Wild RM19 Concept Hints at a 390-HP, Mid-Engine, Rear-Drive Hyundai Veloster

Hyundai couldn’t seriously be considering putting something like this on sale . . . right? Right?

The iconic Lancia Delta S4, Peugeot 205 T16, Renault 5 Turbo, MG Metro 6R4, Renaultsport Clio V6 are all high-performance hatchbacks with their engines installed in the unlikeliest of locations—their middles. Some of those were born from rally racing's infamous Group B debauchery in the 1980s, while others were simply evil-genius creations. Hyundai's Veloster might soon join this exclusive club with the latter credentials, and the mid-engined, Veloster-based RM19 concept offers a direct preview of the madness to come.

Amongst the mostly normal new-car launches at this year's Los Angeles auto show, the wild Hyundai concept stood out. Even for onlookers unattuned to the RM19's mid-engine secret, the concept grabbed eyeballs with its pseudo-race-car appearance and wild graphics. Surely Hyundai isn't actually thinking of putting a car like this RM19 on sale . . . right?

That is exactly, it seems, what the Korean automaker is hinting at. And the eventual car would be mid-engined, just like the RM19 and sit above the bonkers Veloster N in the Veloster lineup. Except that, where the Veloster's rear seats usually are, the concept packs the turbocharged 2.0-liter four-cylinder engine from the Hyundai TCR race car. This fire-breathing four-cylinder spits out 390 horsepower, which are sent through a six-speed sequential transmission to the rear wheels. (The production Veloster lineup is front-wheel-drive, with, if it needs pointing out, the engine mounted in its nose.) Performance is said to be predictably strong, with the trip to 60 mph taking "less than four seconds" and a quoted top speed of 155 mph.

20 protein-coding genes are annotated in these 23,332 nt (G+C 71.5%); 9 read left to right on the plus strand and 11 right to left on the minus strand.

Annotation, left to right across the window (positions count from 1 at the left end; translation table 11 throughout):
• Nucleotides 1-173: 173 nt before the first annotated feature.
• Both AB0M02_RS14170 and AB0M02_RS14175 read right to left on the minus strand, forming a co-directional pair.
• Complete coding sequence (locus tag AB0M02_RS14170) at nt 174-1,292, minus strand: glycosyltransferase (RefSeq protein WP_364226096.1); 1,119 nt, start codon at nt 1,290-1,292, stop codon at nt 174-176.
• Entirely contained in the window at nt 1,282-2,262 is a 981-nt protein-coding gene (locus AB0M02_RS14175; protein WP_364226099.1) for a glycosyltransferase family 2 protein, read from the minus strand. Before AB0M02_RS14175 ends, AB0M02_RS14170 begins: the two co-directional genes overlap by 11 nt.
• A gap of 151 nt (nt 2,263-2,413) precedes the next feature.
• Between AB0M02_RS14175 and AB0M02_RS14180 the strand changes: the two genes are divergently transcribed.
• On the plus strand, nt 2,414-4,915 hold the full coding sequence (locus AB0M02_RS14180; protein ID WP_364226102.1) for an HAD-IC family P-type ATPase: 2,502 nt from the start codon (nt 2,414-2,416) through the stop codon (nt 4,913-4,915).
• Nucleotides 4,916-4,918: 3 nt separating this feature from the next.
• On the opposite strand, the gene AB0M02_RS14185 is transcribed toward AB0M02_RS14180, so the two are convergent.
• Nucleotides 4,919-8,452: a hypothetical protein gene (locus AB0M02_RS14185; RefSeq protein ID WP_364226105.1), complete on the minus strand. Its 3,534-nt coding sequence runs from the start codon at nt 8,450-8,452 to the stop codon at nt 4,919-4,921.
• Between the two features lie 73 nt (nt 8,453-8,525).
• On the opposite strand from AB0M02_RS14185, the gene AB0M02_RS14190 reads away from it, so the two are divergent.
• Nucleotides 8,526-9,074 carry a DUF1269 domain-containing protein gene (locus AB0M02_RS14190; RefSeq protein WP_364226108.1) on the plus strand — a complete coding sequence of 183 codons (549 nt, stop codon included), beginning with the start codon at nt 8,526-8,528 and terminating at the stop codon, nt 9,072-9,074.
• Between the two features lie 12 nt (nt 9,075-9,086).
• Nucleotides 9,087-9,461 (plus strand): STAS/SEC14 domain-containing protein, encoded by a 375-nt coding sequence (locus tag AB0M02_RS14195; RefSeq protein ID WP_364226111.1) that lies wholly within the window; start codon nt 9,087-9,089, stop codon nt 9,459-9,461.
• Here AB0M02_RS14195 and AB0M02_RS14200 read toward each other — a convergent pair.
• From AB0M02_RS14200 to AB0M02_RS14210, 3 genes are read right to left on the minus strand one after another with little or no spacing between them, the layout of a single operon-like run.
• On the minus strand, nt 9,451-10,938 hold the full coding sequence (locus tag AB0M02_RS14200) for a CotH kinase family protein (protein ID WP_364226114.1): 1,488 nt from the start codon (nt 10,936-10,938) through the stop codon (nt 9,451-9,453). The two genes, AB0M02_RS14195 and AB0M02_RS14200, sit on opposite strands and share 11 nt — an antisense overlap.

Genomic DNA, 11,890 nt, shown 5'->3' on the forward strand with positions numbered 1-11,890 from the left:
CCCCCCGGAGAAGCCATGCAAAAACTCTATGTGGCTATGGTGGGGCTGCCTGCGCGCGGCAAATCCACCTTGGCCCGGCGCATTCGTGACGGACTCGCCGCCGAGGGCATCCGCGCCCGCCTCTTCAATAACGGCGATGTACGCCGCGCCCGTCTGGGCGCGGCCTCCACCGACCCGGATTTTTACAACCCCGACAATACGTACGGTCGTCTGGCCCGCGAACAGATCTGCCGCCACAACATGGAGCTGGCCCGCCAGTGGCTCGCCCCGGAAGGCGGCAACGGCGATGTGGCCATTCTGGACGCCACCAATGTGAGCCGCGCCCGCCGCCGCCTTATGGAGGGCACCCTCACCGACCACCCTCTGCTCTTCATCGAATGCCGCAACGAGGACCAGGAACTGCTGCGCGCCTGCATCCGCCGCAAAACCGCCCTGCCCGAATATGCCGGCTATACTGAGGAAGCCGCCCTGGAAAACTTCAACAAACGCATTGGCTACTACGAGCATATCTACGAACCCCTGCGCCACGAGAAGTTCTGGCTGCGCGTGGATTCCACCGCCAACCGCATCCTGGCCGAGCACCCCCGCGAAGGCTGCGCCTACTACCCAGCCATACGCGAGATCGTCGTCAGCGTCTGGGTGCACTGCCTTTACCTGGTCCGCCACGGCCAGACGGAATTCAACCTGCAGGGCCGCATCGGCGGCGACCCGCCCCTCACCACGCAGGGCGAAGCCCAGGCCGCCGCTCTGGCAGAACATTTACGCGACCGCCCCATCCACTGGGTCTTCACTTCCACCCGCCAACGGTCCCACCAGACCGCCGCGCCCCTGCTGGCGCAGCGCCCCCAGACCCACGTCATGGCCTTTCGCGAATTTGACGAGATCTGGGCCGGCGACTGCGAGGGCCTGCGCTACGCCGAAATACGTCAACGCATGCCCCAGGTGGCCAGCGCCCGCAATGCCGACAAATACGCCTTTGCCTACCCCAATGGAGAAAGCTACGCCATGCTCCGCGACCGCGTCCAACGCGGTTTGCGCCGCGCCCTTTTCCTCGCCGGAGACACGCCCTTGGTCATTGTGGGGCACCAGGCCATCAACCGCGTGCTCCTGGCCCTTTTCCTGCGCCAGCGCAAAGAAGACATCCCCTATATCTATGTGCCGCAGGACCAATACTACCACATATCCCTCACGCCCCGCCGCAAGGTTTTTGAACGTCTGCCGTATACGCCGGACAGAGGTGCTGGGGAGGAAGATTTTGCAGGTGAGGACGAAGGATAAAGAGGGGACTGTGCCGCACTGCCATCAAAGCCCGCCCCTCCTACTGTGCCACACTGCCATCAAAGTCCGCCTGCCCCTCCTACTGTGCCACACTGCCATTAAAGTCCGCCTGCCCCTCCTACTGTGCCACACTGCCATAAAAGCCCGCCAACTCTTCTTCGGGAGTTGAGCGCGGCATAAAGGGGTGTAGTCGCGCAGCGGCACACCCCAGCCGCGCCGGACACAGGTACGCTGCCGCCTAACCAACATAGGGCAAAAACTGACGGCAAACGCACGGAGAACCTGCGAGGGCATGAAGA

Were Hyundai to follow through on putting the RM into production, it would do so in the near future. The brand believes it would make an excellent halo car for the nascent N performance brand and, more specifically, for the Veloster lineup. Naturally, you can expect a production model to be far, far less aggressive and apparently track-prepped than the RM19—at least visually.

Believe it or not, this isn't the first time Hyundai has teased us with a mid-engined hatchback. It first toyed with the idea in 2012, then again in 2014 with the RM14, and again in 2015 with the RM15, and most recently in 2016 with the RM16. Let's hope the idea finally takes off, because if Automobile's Four Seasons 2019 Veloster N is anything to go by, hotted-up Hyundais are becoming desirable and fun. An RM19-ified version would be even more so.